Changes to baseball's draft from the latest Collective Bargaining Agreement were evident last Friday as the signing deadline for 2012 picks came and went. But another modification, with potential ramifications for the looming July 31 non-waiver trade deadline, happened Wednesday.
Major League Baseball held its first competitive-balance lottery, with the Royals earning the first of six supplemental first-round draft picks.
“Every year it seems we pick 5 and 65,” Royals scouting director Lonnie Goldberg said. “We've always had to sit back and watch a lot of good players go by, so now this puts a lot of extra players in play.”
The first six lottery selections will follow the 31 first-round choices, as well as any free-agent compensation choices. Because the compensation rules will change dramatically this offseason, there will be fewer supplemental first-rounders than in years past and the lottery selections likely will come at the top of the supplemental round.
As of today, they would be picks Nos. 32-37, which had assigned values ranging from $1.55 million to $1,394,300 this year. Those choices are significantly valuable in terms of stretching teams' signing bonus pools, which averaged $6.3 million in 2012.
Adding to their value, the lottery selections are the first picks in draft history that can be traded. Clubs can deal them (and transfer their bonus-pool values) during this regular season and next, up until two hours before the 2013 draft. An individual lottery pick can't be traded more than once.
“My feeling is everybody’s being real conservative at this point because until today, nobody had anything,” Goldberg said. “It could be a chip once the system settles in. We’re all learning through the newness of the whole process.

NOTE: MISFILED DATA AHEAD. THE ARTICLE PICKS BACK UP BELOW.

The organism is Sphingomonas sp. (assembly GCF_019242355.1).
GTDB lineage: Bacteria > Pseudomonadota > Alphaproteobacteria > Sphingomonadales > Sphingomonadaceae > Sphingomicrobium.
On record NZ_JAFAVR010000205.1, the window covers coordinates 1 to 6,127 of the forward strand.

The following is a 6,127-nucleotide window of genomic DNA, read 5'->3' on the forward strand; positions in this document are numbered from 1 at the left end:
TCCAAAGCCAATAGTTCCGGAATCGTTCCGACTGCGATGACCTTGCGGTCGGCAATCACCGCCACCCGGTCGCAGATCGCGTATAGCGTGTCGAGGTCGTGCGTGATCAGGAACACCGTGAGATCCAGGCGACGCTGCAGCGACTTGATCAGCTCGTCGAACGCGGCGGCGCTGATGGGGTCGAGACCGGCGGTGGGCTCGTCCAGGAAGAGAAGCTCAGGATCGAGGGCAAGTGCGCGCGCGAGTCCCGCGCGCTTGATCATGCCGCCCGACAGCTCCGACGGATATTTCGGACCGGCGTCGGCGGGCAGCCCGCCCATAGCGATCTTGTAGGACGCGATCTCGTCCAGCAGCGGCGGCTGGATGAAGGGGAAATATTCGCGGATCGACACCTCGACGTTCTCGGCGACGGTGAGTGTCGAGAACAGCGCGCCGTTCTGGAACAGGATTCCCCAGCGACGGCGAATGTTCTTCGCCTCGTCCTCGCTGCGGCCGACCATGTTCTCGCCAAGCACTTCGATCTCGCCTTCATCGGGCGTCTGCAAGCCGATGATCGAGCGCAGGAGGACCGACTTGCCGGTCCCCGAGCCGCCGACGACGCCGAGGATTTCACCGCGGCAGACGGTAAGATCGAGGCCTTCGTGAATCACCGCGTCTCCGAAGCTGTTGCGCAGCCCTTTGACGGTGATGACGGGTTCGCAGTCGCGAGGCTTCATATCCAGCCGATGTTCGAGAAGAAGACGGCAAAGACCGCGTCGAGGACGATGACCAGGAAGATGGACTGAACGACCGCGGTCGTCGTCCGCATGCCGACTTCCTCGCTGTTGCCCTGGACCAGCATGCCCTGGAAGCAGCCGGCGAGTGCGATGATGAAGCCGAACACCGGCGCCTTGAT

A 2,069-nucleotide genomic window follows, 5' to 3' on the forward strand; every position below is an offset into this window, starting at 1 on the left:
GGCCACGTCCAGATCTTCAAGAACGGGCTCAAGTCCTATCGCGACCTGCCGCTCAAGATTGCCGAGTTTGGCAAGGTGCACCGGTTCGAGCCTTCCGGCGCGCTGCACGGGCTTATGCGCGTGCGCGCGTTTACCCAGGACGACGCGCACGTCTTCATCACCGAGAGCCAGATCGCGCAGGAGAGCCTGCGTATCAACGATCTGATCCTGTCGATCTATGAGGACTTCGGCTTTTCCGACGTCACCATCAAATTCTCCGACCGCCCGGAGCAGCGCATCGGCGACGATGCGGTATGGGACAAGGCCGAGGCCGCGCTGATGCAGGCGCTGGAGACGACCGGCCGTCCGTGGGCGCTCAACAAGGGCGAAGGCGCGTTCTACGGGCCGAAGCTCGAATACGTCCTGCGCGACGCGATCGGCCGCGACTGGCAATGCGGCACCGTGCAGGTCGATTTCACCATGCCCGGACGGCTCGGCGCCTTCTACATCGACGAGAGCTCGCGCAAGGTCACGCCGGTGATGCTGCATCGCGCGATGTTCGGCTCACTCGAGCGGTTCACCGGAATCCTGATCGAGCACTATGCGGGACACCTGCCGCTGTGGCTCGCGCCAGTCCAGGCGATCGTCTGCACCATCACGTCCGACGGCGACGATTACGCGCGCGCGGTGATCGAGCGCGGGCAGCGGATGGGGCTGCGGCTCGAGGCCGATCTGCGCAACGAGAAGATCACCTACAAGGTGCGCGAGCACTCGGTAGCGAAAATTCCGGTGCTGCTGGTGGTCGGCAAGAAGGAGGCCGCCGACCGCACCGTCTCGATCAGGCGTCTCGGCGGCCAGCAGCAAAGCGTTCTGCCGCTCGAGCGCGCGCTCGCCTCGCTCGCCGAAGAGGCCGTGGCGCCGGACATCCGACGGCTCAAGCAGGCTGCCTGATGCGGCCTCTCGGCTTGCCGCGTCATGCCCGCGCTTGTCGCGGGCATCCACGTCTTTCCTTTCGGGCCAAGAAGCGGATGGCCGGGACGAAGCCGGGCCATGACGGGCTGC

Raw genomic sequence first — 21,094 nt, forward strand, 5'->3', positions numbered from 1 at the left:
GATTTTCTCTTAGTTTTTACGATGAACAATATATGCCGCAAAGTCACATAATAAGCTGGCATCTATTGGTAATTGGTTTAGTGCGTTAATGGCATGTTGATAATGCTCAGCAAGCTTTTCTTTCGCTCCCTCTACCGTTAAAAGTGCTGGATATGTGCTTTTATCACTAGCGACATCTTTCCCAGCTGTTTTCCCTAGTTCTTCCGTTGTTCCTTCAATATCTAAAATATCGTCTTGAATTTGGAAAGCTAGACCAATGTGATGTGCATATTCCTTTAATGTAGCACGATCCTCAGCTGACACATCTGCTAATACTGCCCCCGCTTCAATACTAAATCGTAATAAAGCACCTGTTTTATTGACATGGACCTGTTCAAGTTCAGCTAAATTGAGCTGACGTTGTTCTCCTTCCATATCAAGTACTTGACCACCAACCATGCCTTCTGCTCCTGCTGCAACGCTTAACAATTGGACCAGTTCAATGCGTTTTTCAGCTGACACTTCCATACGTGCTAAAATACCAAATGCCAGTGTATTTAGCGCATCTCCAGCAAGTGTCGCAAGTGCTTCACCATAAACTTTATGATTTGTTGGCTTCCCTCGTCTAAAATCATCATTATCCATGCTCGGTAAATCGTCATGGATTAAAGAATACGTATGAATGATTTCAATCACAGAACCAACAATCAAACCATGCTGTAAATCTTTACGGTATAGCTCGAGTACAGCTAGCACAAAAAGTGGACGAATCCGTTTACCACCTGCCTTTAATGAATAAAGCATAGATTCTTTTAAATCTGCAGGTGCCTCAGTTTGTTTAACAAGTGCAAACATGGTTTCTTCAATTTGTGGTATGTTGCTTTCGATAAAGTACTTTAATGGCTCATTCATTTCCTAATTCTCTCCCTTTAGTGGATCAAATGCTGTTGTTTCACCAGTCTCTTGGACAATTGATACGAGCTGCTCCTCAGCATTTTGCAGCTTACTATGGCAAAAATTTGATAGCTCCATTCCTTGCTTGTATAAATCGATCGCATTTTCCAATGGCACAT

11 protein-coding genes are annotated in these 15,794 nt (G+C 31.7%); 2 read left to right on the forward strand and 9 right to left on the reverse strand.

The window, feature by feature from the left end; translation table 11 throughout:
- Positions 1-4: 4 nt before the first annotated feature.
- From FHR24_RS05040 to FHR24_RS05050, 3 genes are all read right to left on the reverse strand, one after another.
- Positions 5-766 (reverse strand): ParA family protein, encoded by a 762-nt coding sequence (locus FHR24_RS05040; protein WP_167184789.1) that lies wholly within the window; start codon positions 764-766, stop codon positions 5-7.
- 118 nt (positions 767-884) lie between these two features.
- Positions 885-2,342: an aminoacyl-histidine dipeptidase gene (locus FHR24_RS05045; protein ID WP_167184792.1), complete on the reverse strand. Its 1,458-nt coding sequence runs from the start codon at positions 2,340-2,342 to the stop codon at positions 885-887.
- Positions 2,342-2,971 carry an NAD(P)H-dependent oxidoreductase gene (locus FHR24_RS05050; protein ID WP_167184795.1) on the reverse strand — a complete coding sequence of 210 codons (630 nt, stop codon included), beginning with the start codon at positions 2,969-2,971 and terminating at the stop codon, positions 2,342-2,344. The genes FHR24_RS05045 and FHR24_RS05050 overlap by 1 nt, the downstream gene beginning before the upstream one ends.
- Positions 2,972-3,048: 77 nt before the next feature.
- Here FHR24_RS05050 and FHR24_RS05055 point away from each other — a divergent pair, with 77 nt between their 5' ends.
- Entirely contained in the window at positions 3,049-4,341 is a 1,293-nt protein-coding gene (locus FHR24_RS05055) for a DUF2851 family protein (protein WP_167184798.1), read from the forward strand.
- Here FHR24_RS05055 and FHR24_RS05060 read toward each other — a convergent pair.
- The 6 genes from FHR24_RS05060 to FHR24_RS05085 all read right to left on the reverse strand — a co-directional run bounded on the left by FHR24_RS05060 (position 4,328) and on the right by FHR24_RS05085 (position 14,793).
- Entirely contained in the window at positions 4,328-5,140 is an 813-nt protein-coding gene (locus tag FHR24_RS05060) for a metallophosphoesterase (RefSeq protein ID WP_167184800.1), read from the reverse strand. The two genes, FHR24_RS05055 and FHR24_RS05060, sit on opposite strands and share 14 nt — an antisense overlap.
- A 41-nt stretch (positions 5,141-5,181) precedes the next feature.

"We’re going to learn how to put value on these picks. It’s easier to put a value on a player. I’m not sure what that value’s going to be. I’m not sure anybody is yet.”
Following the Royals with supplemental first-round lottery picks will be the Pirates, Diamondbacks, Orioles, Reds and Marlins. There will be six competitive-balance selections after the second round as well, and those went to the Padres, Indians, Rockies, Athletics, Brewers and Tigers. As of now, the second group of picks would be Nos. 68-73, which ranged in value from $757,900 to $701,700 this year.
The Cardinals and Rays were the only eligible clubs that didn't receive a lottery selection.
The 10 teams with the lowest revenues and the 10 in the smallest markets (with plenty of overlap) were eligible for the first six lottery picks. Clubs that didn't win a pick in that group and any other team that receives revenue-sharing payments (in this case, only the Tigers) were eligible for the second round of lottery choices. The clubs' chances were weighted based on their 2011 winning percentage.
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